SANDPOINT — Authorities have confirmed the point of origin of a fire that reduced two buildings at the corner of North First Avenue and Bridge Street to ruins on Feb. 11.
The Idaho State Fire Marshal’s Office and a team of private investigators resumed the investigation into the structure fire on Friday, which forced a partial closure of First Avenue.
The fire has been ruled accidental and the cause remains undetermined, according to Deputy Fire Marshal Jason Blubaum. The investigation began on Thursday.
Investigators concluded the fire started in the basement of 204 North First, between the lower level ceiling and the first-level floor, the fire marshal’s office said in a statement released by the city of Sandpoint. The point of origin is believed to be at the wall between Sandpoint Chocolate Bear and Ol Red’s Pub.
“As we cleared the debris in the basement of 202, the point of origin became clear when we found the glass door to Ol Red’s intact. That became a real game changer,” Blubaum said in the statement.
Blubaum added that the location is the same area where a Selkirk Fire Rescue & EMS firefighter who was on the first level reported that his hand penetrated the floor.
“I would like to again reiterate that the fire department did an excellent job and deserves recognition for their efforts,” Blubaum said.
There were no injuries as a result of the fire, although it displaced five active businesses and caused an estimated $4 million in damages.
The building at 202 was home to Headlines Salon, the Hound Downtown and Ol Red’s, which was not in operation at the time of the blaze. The building at 204/6 North First was occupied by China Kitchen, Sandpoint Chocolate Bear and Sandpoint Tattoo.
Grace Sandpoint Christian Church, located at 208 North First sustained heavy fire and smoke damage, according to the city.
Utara Brewing Co. is using proceeds from its Bridge Street IPA to aid the sidelined employees of the displaced businesses.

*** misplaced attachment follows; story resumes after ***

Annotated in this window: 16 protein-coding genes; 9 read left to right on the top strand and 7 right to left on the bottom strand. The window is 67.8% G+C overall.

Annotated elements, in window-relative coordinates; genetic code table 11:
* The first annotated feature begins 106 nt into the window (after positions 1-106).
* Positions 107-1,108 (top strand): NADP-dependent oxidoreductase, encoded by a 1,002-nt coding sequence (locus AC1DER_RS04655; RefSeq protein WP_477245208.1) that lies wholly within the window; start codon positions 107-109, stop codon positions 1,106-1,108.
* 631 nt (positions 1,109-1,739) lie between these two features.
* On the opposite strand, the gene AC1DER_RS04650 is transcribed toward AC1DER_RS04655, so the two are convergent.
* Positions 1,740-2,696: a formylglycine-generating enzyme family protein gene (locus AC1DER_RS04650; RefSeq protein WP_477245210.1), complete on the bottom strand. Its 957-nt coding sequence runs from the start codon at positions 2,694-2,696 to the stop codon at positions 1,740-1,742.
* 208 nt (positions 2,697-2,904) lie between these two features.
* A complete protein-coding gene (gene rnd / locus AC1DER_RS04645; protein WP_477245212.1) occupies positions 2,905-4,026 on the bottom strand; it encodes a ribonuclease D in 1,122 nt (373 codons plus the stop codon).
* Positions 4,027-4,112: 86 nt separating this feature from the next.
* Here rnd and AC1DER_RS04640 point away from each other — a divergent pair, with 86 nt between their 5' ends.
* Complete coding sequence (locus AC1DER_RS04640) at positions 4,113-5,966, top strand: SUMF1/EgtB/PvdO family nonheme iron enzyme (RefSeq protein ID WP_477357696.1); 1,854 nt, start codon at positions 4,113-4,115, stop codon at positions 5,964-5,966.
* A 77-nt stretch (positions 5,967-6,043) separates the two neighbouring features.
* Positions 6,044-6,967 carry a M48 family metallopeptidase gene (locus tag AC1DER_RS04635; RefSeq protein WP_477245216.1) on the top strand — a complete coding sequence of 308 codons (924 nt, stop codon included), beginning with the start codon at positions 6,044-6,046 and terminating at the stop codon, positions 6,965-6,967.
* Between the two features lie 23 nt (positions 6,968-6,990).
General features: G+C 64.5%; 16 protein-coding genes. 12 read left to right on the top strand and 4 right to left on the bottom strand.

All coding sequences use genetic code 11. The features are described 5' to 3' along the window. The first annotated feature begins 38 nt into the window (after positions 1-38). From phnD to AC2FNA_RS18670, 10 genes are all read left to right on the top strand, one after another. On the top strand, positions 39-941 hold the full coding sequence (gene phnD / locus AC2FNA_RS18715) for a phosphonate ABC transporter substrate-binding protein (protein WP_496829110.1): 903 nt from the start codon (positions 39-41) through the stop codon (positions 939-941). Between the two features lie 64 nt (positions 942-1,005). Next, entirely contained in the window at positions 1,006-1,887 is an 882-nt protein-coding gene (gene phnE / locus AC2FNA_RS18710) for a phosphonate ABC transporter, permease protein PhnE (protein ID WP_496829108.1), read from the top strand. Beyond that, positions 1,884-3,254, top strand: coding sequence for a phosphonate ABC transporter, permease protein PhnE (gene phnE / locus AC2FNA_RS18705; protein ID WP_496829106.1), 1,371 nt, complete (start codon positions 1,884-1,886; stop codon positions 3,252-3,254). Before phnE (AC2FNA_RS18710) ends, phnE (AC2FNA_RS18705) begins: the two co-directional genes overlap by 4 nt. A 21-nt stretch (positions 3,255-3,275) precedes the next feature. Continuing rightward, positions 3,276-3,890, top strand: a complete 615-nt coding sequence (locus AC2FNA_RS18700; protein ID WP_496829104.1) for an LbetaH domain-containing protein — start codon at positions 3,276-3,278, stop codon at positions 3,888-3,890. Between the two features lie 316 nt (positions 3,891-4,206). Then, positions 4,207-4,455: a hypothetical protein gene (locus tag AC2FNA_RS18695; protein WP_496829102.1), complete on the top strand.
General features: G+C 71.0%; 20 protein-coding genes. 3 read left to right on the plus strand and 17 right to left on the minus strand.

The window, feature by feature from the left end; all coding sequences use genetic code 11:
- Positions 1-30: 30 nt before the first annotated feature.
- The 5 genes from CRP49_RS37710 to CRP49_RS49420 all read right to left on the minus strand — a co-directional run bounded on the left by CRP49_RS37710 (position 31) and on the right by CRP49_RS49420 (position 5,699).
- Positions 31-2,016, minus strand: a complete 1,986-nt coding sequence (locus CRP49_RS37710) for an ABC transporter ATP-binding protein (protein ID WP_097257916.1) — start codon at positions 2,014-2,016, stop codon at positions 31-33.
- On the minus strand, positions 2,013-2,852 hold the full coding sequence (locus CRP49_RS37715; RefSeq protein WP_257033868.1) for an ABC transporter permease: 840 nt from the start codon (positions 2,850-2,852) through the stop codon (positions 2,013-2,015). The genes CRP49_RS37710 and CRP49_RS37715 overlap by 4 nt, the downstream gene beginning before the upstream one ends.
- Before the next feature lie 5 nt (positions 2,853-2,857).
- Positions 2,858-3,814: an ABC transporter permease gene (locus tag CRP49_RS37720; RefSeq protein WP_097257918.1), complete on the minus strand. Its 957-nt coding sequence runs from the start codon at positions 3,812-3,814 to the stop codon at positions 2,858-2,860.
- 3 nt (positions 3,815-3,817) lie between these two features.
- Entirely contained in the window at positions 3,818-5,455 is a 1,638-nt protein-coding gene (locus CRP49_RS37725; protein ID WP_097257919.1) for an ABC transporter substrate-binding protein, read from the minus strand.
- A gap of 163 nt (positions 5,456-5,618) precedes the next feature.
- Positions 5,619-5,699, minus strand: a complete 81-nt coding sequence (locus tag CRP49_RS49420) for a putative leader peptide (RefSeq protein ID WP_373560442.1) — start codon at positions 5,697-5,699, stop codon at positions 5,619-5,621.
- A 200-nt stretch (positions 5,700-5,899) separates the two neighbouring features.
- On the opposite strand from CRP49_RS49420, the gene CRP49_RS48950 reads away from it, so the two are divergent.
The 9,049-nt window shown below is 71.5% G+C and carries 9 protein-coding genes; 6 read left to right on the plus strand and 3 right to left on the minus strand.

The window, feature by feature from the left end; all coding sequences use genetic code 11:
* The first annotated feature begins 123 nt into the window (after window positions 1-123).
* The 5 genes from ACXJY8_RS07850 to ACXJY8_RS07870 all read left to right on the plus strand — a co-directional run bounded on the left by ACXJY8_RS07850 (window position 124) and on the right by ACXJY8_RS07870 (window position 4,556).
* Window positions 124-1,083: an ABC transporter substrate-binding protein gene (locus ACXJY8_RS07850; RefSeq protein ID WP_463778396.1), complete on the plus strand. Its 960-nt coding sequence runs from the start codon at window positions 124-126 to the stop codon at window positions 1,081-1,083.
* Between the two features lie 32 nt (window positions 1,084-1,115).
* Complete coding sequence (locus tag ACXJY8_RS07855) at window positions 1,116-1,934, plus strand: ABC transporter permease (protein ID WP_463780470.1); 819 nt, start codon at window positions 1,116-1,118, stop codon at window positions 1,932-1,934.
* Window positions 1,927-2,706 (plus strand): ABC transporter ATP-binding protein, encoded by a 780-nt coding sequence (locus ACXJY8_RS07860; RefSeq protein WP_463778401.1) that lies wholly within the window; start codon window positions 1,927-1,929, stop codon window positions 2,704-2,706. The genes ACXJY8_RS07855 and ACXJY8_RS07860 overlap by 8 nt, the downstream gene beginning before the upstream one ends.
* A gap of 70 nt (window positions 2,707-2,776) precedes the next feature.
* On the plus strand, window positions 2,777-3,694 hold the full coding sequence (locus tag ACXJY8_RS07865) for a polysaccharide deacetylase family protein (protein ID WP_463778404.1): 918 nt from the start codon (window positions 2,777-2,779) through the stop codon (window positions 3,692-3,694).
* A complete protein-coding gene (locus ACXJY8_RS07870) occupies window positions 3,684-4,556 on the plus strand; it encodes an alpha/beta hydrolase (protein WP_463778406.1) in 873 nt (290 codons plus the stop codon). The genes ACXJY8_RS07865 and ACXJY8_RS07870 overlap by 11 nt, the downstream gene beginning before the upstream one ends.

The site at 202 teemed on Friday with workers in fluorescent safety vests and hardhats, in addition to a few fire officials in turnout gear. A demolition contractor used an excavator open the walls and supports in the building so debris could be sifted.
The city’s forensic engineer was on the scene Friday to assess damage to the public right of way.
The work also drew a steady trickle of onlookers who peered through cyclone fencing ringing the site as investigators pored over the debris.
The investigation concluded at approximately 4 p.m. as investigators reached the wall between 202 and 204 North First. City officials said authorization to enter 204 North First has not been granted at this point.
Heavy equipment will remain at the site through Monday, when contractors are slated to haul away debris extracted from the building at 202.
Mayor Shelby Rognstad said the city remains committed to returning downtown to normal as quickly as possible and is working with all parties to expedite the next steps in the investigation.
The city will push the fencing back on Monday to open up as much of the drive lanes on Bridge and First as possible.
The sidewalks along affected portions of First and Bridge will remain closed for the time being, the city said.
The city is sourcing vinyl panels with wraps of historical photos of the area. They are slated for installation in the coming weeks, a project that’s being funded by a $7,500 grant from the BNSF Foundation.
Keith Kinnaird can be reached by email at firstname.lastname@example.org and follow him on Twitter @KeithDailyBee.